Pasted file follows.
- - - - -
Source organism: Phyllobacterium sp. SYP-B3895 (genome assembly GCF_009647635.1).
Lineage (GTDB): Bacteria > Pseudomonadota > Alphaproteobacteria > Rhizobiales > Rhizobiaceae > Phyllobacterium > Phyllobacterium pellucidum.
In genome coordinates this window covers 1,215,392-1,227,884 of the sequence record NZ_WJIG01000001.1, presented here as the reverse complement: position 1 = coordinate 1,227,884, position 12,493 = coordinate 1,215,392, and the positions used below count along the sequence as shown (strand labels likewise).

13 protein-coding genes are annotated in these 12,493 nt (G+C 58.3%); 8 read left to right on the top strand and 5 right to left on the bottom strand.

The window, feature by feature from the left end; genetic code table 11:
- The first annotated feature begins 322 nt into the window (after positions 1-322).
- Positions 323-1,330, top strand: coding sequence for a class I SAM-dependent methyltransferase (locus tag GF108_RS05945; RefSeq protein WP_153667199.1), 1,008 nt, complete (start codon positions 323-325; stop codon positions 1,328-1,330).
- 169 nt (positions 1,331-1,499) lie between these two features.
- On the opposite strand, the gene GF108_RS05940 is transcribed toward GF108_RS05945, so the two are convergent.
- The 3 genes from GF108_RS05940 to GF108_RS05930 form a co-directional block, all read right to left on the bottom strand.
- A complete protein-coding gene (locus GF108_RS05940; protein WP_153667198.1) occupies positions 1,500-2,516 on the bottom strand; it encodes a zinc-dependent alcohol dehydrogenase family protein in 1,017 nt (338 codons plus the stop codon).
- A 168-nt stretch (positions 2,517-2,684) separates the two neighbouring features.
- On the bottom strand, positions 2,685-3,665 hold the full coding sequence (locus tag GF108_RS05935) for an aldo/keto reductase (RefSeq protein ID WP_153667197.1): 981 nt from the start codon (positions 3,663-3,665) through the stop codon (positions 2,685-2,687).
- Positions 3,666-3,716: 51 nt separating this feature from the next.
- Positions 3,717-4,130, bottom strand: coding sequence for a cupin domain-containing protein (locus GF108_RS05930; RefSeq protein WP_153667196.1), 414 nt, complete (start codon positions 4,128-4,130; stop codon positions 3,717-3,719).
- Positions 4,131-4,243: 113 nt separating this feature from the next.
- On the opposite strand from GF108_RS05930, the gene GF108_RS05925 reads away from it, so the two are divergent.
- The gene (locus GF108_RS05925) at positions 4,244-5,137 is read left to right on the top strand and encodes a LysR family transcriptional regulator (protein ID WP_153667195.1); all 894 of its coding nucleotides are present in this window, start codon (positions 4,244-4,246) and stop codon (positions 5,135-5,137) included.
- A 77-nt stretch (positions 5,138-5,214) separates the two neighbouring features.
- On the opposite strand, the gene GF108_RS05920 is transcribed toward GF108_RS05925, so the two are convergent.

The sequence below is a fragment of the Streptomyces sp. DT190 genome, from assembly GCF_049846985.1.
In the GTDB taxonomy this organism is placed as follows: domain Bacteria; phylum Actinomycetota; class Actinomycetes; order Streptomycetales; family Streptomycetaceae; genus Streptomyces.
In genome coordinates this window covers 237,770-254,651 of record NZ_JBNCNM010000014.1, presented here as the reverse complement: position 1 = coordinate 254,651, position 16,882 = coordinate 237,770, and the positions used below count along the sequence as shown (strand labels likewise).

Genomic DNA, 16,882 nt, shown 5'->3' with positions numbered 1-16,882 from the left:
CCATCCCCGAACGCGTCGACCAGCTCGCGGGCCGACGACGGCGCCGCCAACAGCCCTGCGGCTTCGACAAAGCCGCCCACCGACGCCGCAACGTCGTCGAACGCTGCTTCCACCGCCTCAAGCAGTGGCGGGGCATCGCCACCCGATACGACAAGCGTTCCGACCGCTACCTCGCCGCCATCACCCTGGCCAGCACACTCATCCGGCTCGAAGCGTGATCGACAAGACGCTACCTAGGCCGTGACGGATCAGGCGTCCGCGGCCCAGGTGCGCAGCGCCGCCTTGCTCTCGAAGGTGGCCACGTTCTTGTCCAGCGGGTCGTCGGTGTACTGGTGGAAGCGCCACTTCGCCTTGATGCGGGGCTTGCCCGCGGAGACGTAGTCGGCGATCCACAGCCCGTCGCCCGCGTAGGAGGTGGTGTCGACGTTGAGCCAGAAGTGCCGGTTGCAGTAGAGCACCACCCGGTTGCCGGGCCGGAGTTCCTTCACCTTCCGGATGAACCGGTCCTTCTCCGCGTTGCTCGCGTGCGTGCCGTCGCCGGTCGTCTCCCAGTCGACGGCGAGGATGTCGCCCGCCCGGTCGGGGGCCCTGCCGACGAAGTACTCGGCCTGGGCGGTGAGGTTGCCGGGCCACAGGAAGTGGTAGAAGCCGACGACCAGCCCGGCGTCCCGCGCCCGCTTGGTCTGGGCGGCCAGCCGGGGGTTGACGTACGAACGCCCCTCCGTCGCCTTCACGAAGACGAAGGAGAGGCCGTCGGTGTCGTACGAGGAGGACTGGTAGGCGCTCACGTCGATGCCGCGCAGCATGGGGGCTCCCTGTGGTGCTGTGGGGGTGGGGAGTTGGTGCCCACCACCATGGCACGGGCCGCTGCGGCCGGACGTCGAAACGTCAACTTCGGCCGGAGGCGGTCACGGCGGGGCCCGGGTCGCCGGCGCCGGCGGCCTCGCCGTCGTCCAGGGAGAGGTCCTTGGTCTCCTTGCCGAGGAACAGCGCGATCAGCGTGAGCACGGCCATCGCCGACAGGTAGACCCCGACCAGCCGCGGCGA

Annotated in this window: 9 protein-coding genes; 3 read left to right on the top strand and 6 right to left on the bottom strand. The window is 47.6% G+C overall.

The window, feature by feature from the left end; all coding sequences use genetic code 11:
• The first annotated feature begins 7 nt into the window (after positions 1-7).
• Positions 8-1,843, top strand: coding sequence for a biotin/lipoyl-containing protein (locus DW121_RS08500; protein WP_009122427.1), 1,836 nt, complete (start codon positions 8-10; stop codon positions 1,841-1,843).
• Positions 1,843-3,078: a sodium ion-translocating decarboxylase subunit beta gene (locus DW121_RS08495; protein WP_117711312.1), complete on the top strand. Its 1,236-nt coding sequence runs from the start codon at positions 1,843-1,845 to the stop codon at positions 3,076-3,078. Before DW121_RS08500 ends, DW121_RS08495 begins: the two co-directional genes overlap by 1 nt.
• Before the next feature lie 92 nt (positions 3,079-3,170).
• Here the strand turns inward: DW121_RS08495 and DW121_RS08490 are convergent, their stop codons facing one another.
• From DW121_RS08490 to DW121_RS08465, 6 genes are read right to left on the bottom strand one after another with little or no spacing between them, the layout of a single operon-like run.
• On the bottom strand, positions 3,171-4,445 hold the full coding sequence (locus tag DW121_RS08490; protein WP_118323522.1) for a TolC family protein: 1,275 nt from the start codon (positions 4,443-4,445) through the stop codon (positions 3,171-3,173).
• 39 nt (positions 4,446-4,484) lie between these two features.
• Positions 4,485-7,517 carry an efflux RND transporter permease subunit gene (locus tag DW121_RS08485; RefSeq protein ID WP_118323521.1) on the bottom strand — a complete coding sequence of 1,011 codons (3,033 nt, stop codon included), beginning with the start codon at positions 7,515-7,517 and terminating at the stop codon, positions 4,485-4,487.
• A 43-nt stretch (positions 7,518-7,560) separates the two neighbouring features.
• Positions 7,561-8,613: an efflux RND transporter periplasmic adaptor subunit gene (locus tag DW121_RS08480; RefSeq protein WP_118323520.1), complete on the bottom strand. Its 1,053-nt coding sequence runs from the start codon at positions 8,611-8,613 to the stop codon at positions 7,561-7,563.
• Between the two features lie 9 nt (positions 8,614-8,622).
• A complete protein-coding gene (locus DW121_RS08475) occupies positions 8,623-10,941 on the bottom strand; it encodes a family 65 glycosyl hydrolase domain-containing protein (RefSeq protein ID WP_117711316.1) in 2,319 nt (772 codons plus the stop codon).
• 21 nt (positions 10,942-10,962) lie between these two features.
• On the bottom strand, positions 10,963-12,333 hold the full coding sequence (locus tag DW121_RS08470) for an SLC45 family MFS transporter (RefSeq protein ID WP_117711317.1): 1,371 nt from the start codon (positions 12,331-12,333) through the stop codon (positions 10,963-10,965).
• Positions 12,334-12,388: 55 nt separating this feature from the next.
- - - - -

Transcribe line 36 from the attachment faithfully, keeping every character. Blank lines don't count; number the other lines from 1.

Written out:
• Positions 4,485-7,517 carry an efflux RND transporter permease subunit gene (locus tag DW121_RS08485; RefSeq protein ID WP_118323521.1) on the bottom strand — a complete coding sequence of 1,011 codons (3,033 nt, stop codon included), beginning with the start codon at positions 7,515-7,517 and terminating at the stop codon, positions 4,485-4,487.